Good, informative story, “T-Shirt Travels.” A little input regarding the two questions. 1. The charitable organizations have the right to sell the clothing to poorer countries. This is the first undeniable fact opponents of such refuse to “truly” admit and accept. Also, I believe said clothing should be sold or given to the poorest Americans first. 2. Basically-realistically, nothing can be done to eradicate Third World debt. Because, said countries are incompetent, corrupt, poor managers, cognitive-ability deficient, etc. Wealthier nations, based on the preceding and more, don’t have a moral obligation to help said debt relief. There is a new emerging philosophy (nanoscule at present) even among a few American blacks regarding such and Africa. Briefly: 1) Basically, stop all such aid, especially to those countries who are in default of current loans; 2) Stop supporting said countries that are dictatorships, corrupt, don’t support us in the UN, etc; 3) Leave such countries to “sink or swim;” 4) America and Americans first. I conclude saying and as the story-film show-doing good (donating clothing) can have negative, worse effects and results, be counter-productive, etc. Facts the “do-gooders” fail to see, heed, accept, etc. “Sic transit gloria Africanus.” (Source: Dinkins 2004 link).
People here keep talking about helping africans. i don’t think its about helping from the outside. look at how clothing donations destroyed their textile industry. rice donations destroyed Ghana’s rice farming industry. they could take care of themselves if they weren’t being sabotaged by the IMF and the World Bank. It’s economic colonialism. Africa is not Free. I visited Ghana and the videos on my page are from a recording I took there. Its one groups opinion on how to move forward. (Source: lovetruthliberation 2009 link).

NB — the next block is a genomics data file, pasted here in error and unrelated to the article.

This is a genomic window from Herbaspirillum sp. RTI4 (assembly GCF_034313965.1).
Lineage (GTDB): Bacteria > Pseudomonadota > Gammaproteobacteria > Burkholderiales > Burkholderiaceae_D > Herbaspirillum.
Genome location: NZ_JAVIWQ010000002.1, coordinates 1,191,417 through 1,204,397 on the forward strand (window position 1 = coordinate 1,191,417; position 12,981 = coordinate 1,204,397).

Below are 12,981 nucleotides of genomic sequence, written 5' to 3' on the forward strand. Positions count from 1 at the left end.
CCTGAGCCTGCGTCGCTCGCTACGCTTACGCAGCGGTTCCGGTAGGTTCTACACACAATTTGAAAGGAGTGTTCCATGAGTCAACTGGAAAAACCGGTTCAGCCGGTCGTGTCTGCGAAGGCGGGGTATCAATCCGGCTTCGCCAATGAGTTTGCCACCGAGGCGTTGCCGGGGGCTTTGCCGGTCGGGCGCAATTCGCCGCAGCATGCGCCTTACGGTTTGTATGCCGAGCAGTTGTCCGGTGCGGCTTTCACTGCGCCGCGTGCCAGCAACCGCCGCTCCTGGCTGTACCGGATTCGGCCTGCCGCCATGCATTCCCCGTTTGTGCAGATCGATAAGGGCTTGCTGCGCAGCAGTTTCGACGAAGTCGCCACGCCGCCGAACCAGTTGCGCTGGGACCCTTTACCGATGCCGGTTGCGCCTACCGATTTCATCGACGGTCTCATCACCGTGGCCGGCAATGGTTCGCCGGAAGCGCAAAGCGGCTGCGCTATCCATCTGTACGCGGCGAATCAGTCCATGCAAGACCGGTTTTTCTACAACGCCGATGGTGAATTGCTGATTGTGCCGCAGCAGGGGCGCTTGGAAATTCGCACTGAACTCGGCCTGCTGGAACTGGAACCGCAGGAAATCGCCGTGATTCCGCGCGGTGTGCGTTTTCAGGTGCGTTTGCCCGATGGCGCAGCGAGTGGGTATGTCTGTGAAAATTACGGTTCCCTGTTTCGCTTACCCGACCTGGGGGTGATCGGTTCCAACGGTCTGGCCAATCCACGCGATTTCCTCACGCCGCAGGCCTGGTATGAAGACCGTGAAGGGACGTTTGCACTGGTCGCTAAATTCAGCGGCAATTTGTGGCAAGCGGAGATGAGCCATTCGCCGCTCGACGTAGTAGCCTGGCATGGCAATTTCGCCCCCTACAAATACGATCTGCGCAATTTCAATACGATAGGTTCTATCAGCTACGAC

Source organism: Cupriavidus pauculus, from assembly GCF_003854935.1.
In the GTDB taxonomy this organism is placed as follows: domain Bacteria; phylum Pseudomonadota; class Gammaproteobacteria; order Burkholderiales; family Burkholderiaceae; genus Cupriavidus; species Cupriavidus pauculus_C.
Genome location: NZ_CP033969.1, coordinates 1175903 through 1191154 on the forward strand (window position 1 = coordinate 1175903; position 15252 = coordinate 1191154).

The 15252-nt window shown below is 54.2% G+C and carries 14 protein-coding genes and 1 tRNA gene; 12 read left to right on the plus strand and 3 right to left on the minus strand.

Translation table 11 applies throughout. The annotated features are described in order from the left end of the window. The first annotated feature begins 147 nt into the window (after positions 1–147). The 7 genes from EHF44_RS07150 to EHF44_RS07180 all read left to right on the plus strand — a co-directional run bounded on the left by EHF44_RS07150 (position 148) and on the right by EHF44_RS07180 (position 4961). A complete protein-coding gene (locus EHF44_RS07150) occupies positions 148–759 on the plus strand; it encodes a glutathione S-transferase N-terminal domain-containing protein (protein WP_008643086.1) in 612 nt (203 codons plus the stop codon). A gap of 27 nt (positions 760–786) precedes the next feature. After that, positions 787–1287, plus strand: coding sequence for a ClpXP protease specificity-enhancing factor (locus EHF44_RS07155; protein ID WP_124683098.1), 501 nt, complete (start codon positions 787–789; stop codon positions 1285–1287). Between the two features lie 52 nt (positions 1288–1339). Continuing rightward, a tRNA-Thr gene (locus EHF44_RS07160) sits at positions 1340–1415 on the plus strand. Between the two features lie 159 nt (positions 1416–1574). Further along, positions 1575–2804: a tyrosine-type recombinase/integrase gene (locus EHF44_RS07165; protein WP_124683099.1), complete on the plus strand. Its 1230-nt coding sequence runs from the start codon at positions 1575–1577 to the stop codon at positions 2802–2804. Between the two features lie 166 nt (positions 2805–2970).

This film is so important at this time as the United States looks for ways to deal with “illegal aliens”. What the film really pointed out for me were the reasons why people must leave their homes, their families and friends, and everything they hold dear and risk their lives crossing a border only to find menial jobs as dishwashers, janitors and construction workers. I teach ESL and have been seeing more and more professionals entering my classes – nurses, doctors and lawyers, who are now working the same jobs as everyone else. The practices of the World Bank and IMF and ramifications of free trade agreements are unknown to most Americans who live comfortable lives of ignorance. This is not just about second hand clothing, though that is an important piece of it – it is about how the things which make our lives comfortable, are devastating economies around the world and forcing people to find alternatives. I was thinking about the huge debt the US has racked up in the past few years. Our government, I guess because we have big armies, can just raise the debt ceiling, and I guess because we control the IMF and WB, we don’t have any pressure to make structural adjustments and repay our debts, but what if we did? What if suddenly we could not afford to send our children to schools? What if all of the Wal-Marts and Costcos suddenly closed down and people were forced to pay prices they could not afford for clothing and food? Would we be able to survive? (Source: Anon 2006 link).
The re-sale of donated clothes may have been the central focus of your piece but the most important aspect was the light it shed on the globalization process…Globalization as it is practiced today is probably the single most destructive force in the world. In Professor of International Relations at Leeds University, Mark Duffield’s brilliant analysis of globalization, “Global Governance and the New Wars,” he cites a number of studies that suggest we are entering a future in which a neo-feudalist world order will be the norm. From my own studies of globalization over the last 10 years or so, I’m inclined to agree with him. (Source: Harman 2004 link).
One “See, Hear, Do” we developed was specific to globalization and the textile industry. We asked students to choose from a variety of related options, such as to watch the documentary T-shirt Travels, read the article “How Suzie Bayer’s T-shirt Ended Up on Yusuf Mama’s Back” (Packer 2002), and pick an item of clothing from their wardrobe and note what country it was made in. Using these materials, plus course readings, students were asked to write about the likely economic conditions of women in that country and reflect upon their consumer practices. Much like Kayann Short’s service learning project Why Shop?, our students ultimately were able to place themselves in the global economy as both consumers and producers of goods and services and question their own practices. (Source: Radeloff & Bergman 2009, p.170).